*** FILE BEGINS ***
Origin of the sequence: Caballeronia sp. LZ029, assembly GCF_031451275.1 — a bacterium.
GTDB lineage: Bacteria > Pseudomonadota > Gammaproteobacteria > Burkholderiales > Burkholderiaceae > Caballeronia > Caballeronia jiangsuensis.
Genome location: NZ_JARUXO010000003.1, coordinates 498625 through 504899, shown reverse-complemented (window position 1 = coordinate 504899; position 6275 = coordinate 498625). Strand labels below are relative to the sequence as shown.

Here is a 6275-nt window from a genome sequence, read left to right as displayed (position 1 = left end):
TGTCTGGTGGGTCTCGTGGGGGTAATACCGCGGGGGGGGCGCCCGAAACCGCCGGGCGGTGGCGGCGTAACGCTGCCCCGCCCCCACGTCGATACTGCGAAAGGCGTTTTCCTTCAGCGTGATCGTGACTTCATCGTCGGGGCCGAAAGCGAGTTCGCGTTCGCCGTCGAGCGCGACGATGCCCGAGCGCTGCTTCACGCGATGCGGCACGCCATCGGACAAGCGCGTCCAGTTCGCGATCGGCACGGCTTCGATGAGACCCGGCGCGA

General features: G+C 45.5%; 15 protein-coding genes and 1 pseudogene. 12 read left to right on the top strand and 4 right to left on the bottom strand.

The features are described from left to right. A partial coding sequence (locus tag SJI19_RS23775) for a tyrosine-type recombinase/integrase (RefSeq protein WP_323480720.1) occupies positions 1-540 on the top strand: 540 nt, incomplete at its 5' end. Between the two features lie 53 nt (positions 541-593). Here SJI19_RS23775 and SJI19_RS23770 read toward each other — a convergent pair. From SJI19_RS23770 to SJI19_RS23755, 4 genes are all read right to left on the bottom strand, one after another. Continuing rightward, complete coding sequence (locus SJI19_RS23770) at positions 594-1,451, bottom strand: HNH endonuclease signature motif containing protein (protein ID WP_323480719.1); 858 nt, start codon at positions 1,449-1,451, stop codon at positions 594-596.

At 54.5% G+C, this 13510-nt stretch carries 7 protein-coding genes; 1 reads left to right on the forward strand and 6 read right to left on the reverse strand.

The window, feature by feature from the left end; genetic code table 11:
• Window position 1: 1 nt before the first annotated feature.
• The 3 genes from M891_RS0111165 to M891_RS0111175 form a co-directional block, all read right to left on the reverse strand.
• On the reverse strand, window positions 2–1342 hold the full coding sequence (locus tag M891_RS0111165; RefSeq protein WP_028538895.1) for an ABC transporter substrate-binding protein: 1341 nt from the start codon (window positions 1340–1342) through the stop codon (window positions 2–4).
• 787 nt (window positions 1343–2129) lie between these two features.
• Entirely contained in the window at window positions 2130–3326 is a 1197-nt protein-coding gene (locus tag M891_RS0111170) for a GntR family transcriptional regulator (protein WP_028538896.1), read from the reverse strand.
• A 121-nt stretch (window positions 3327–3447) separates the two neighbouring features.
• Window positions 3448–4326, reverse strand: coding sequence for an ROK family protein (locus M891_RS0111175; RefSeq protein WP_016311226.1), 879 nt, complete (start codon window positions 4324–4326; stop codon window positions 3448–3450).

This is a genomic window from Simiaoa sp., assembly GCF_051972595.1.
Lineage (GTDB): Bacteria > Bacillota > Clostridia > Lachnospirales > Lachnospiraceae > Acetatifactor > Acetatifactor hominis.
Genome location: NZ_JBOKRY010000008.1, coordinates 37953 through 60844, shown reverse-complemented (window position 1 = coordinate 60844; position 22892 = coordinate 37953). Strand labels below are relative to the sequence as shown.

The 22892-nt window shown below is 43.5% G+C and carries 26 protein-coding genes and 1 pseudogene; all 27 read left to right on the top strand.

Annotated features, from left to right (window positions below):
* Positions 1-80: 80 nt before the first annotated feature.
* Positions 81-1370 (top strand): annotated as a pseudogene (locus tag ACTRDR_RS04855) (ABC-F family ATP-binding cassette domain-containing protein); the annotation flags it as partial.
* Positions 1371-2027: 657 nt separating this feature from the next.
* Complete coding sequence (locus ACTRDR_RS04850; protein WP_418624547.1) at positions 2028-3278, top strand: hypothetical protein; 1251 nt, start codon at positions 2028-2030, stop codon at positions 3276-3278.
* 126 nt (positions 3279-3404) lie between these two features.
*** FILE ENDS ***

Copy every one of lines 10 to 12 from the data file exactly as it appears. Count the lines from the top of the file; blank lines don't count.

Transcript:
• Window position 1: 1 nt before the first annotated feature.
• The 3 genes from M891_RS0111165 to M891_RS0111175 form a co-directional block, all read right to left on the reverse strand.
• On the reverse strand, window positions 2–1342 hold the full coding sequence (locus tag M891_RS0111165; RefSeq protein WP_028538895.1) for an ABC transporter substrate-binding protein: 1341 nt from the start codon (window positions 1340–1342) through the stop codon (window positions 2–4).